> are largely happy with status quo. However, senior leadership senses the
                  > fundamental change in the nature/quantity/complexity/velocity of the data
                  > coming at us, combined with how research funding is changing, and knows
                  > we're not going to be able to scale to the challenge easily in our current
                  > form. We're not going to be able to simply throw a linear amount of new
                  > labor at the problem as we have been able to do to date. So we're trying
                  > to get out ahead of it. Transforming while keeping the level of customer
                  > service at the same high level will be a huge challenge, regardless of what
                  > we do.
                  >
                  > Hopefully that provides more context. Perhaps it's a bit far afield from
                  > the main purpose of this list, but it does seem like Agile development
                  > practices could provide a number of defenses and opportunities to us moving
                  > forward. It's just the part about one team, multiple projects that I'm
                  > trying to get my head around, how that would actually work in practice.
                  >
                  > Thanks,
                  > Fran
                  >
                  >
                  > [Non-text portions of this message have been removed]
                  >
                  >
                  >


                  [Non-text portions of this message have been removed]
                • Wouter Lagerweij
                  Hi Fran, We like to say that a framework is something extracted after you ve build the same type of system a few times. This seems to have some relevance to
                  Message 8 of 9 , Aug 22, 2013
                  • 0 Attachment
                    Hi Fran,

                    We like to say that a framework is something extracted after you've build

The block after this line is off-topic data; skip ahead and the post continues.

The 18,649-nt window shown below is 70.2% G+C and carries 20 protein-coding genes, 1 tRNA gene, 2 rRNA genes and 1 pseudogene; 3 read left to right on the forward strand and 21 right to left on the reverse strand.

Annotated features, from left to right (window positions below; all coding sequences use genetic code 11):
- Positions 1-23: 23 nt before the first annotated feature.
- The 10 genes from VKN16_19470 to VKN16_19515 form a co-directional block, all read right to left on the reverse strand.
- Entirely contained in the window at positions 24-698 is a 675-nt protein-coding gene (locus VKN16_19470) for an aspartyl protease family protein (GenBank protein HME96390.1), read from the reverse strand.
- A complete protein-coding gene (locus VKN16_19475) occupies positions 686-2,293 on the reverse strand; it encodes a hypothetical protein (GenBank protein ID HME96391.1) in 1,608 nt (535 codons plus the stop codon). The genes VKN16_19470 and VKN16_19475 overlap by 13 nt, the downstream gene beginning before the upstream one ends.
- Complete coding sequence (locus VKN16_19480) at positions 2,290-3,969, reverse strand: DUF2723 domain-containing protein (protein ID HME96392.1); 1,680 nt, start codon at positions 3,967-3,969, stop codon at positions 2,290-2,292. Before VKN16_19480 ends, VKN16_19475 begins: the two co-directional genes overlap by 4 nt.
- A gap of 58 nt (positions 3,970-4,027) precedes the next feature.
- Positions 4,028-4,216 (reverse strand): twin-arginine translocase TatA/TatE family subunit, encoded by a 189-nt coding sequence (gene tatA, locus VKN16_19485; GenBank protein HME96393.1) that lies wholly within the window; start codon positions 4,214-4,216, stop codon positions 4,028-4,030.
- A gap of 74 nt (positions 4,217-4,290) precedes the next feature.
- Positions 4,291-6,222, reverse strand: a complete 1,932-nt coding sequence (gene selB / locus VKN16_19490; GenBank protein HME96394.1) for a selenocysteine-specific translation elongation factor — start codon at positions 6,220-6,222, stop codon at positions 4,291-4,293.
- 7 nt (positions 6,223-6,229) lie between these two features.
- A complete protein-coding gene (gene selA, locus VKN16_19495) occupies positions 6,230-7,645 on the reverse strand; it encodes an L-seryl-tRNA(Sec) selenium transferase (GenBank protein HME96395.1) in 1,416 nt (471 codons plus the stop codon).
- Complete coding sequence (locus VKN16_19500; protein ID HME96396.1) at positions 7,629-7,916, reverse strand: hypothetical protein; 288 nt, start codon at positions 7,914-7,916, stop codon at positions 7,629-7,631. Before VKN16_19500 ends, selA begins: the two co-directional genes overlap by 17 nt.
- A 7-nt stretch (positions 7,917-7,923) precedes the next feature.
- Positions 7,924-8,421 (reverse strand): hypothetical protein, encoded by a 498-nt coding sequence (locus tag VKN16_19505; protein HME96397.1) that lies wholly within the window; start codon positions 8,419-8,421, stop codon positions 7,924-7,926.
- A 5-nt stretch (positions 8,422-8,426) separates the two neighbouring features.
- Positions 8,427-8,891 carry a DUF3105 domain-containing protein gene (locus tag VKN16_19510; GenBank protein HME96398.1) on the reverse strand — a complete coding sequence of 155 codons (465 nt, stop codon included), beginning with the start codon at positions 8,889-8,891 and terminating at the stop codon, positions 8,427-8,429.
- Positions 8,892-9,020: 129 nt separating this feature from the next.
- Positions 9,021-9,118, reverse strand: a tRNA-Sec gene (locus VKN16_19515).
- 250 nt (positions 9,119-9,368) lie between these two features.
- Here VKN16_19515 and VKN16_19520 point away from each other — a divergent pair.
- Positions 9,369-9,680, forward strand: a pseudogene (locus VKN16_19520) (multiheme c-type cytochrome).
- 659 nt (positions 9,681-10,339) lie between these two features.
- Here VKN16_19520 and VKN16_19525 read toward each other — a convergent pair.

the same type of system a few times. This seems to have some relevance to
                    your situation.
                    You also might consider that you've been piecemeal transforming from a
                    project company to a product company. You just haven't made it explicit
                    yet. Your remarks on expectations of changing requirements indicate that
                    you see a market, and a need to develop expertise or a product to be able
                    to serve those new customer needs.

                    Steven mentioned Conway's Law. I think that also works in reverse. By
                    increasing the communication intensity between your developers, you can
                    expect changes in your architecture. Take care though that you don't start
                    re-writing existing systems that satisfy customer needs. That can be a
                    killer move... In the bad way.

                    Wouter




                    On Wed, Aug 21, 2013 at 11:57 PM, Fran Fabrizio <fran.fabrizio@...>wrote:

                    > **
                    >
                    >
                    > > Right now we're
                    >
                    > > > split into teams of 1-3 members, each servicing one or more projects
                    > > > (typically, one main project and some smaller ancillary projects for
                    > each
                    > > > team).
                    > > >
                    > > >
                    > > Are you familiar with Conway's Law?
                    > >
                    >
                    > Yes, came across it in some of my research on this topic earlier this week.
                    > Definitely resonated with me.
                    >
                    >
                    > > I'm not sure that this is actually a problem.
                    > >
                    >
                    > [snip]
                    >
                    >
                    > > Individual/small-team biases are worth listening to, because those are
                    > the
                    > > folks who have to live in the context in which the problem came up.
                    > >
                    >
                    > These two comments made me realize that I didn't actually explain clearly
                    > why the current setup is problematic.
                    >
                    > If I may ask for your patience, I'll give the necessary background context.
                    > We're a large research center and we work on a set of federally-funded
                    > research projects. As an IT group, our customers are the groups of
                    > researchers who work on these grants. Our current setup is that we have a
                    > team for each of our large grants. (This is a slight simplification but
                    > it's close enough to be valid for the purposes here). Twenty or so years
                    > ago, we got our first grant, and a dev group was formed to work on the
                    > project, which was/is essentially to build a large data processing and
                    > dissemination system. That project continues today. About fifteen years
                    > ago, a second grant came along, and a second team was born to do much the
                    > same thing but for a different set of data and customers. About a decade